Attitudes and beliefs about COPD: Data from the BREATHE study

Abdullah Sayiner, Ashraf Alzaabi, Nathir M. Obeidat, Chakib Nejjari, Majed Beji, Esra Uzaslan, Salim Nafti, Javaid Ahmed Khan, Mohamed Awad Tageldin, Majdy Idrees, Nauman Rashid, Abdelkader El Hasnaoui

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24 Citations (Scopus)


Although COPD is a debilitating pulmonary condition, many studies have shown awareness of the disease to be low. This article presents data on attitudes and beliefs about COPD in subjects with respiratory symptoms participating in the BREATHE study in the Middle East and North Africa region. This study was a large general population survey of COPD conducted in ten countries of the region (Algeria, Egypt, Jordan, Lebanon, Morocco, Saudi Arabia, Syria, Tunisia, Turkey and United Arab Emirates), together with Pakistan, using a standardised methodology. A total of 62,086 subjects were screened, of whom 2,187 fulfilled the "epidemiological" definition of COPD. A detailed questionnaire was administered to these subjects, which documented knowledge about the disease, attitudes to care, beliefs about COPD and satisfaction with treatment. 1,392 subjects were analysable. Overall, 58.6% of subjects claimed to be very well or adequately informed about their respiratory condition. Two-thirds of subjects reported receiving information about COPD from their physician and 10.6% from television; the internet was cited by 6% and other health professionals or patient associations by < 1%. Several inappropriate beliefs were identified, with 38.9% of respondents believing that there were no truly effective treatments, 73.7% believing that their respiratory condition would get progressively worse regardless of treatment and 29.6% being unsure what had caused their respiratory problems. Although 81% of respondents believed that smoking was the cause of most cases of COPD in general, only 51% accepted that it was the cause of their own respiratory problems. Treatment satisfaction was relatively high, with 83.2% of respondents somewhat or very satisfied with their physician's management, in spite of the fact that only 47.5% considered that their physician's advice had helped them manage their respiratory symptoms a lot. In conclusion, awareness of COPD in the region is suboptimal and treatment expectations are undervalued. Better patient education and more effective patient-physician communication are clearly required.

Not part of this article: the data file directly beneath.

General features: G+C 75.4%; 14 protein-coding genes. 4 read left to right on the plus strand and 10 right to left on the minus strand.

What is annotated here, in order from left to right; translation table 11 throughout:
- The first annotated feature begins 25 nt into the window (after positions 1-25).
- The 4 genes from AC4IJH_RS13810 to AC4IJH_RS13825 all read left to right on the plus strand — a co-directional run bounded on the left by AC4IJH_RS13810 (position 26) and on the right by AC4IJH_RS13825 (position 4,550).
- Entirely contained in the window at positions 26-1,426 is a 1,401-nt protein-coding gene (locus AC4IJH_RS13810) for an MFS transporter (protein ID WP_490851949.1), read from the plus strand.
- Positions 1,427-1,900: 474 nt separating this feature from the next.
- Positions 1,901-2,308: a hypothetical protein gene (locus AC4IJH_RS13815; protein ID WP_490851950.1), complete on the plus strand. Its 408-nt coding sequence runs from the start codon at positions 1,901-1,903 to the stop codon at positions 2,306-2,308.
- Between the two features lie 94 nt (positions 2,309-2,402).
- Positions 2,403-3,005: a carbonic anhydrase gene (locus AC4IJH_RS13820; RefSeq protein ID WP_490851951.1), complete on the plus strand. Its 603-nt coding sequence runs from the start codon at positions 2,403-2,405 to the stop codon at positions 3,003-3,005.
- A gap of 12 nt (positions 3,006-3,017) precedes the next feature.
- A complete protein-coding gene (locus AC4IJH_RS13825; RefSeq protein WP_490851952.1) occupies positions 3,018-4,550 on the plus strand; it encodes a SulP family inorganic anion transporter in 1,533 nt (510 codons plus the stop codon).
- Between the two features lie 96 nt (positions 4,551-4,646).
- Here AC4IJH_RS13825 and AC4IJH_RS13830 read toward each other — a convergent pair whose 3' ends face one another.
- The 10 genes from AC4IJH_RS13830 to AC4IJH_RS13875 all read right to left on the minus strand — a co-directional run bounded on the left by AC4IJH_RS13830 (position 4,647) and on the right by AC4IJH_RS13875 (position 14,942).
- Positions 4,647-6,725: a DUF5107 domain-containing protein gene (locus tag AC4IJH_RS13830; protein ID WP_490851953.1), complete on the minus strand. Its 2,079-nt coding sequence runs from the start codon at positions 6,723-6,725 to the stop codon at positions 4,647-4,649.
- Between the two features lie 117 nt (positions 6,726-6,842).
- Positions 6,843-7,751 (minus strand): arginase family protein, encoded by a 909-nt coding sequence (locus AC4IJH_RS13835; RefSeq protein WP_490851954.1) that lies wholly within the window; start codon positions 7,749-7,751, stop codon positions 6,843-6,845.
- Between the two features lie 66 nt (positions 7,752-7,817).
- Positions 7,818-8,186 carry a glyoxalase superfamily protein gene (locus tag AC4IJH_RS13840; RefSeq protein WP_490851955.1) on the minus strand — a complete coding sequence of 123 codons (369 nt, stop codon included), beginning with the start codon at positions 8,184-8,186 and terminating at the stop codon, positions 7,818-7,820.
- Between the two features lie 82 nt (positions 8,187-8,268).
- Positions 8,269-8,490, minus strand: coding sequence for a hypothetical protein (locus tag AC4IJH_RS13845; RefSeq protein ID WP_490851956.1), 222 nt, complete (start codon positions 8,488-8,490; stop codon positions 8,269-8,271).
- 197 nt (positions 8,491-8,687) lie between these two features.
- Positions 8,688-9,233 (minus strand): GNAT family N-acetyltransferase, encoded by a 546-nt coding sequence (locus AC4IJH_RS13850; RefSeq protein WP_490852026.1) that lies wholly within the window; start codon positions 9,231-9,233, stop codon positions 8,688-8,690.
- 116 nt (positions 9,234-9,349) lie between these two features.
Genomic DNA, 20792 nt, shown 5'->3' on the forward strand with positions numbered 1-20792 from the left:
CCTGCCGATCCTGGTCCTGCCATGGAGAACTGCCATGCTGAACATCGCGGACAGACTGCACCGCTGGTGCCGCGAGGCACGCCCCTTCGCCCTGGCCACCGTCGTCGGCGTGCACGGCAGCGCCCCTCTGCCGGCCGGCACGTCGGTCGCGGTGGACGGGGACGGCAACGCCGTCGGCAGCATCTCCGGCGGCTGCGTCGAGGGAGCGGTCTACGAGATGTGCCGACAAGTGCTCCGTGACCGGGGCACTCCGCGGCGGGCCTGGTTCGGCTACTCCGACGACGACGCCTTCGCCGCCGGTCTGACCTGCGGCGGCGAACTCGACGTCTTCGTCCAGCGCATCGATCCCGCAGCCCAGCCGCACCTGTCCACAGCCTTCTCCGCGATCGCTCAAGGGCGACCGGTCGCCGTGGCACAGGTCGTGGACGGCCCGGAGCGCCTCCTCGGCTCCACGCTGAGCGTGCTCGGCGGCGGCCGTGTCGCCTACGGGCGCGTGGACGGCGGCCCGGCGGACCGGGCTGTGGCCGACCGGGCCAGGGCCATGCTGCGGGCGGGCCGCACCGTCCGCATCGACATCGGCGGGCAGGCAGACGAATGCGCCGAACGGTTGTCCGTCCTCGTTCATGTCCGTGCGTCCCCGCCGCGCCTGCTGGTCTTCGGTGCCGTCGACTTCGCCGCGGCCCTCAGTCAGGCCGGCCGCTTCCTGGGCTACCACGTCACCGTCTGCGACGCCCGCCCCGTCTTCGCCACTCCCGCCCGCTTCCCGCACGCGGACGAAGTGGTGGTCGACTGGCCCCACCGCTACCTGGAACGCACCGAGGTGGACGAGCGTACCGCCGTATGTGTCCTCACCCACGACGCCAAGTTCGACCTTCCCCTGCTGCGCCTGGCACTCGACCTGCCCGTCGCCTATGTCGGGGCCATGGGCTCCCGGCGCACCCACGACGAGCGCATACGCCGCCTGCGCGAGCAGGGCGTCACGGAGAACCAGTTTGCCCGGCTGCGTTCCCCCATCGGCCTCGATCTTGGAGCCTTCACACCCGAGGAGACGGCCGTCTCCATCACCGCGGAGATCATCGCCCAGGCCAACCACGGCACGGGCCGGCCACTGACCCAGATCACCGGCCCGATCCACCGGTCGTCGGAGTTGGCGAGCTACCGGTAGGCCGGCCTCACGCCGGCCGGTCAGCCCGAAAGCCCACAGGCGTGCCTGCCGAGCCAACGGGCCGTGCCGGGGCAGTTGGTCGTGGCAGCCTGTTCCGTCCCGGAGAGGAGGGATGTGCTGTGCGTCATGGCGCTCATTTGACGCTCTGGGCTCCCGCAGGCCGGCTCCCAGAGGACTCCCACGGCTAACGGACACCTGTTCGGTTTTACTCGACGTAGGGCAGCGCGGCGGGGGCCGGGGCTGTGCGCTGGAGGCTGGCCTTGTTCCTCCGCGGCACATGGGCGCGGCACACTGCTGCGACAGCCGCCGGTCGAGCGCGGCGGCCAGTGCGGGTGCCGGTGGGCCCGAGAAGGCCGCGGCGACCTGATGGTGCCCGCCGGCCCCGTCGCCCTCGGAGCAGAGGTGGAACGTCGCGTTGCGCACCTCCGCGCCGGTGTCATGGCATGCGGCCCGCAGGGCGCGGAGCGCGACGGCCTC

Original languageEnglish
Pages (from-to)S60-S74
JournalRespiratory Medicine
Issue numberSUPPL. 2
Publication statusPublished - Dec 2012


  • Attitudes
  • BREATHE study
  • Beliefs
  • COPD
  • Education
  • Middle East
  • North Africa
  • Perception
  • Treatment satisfaction


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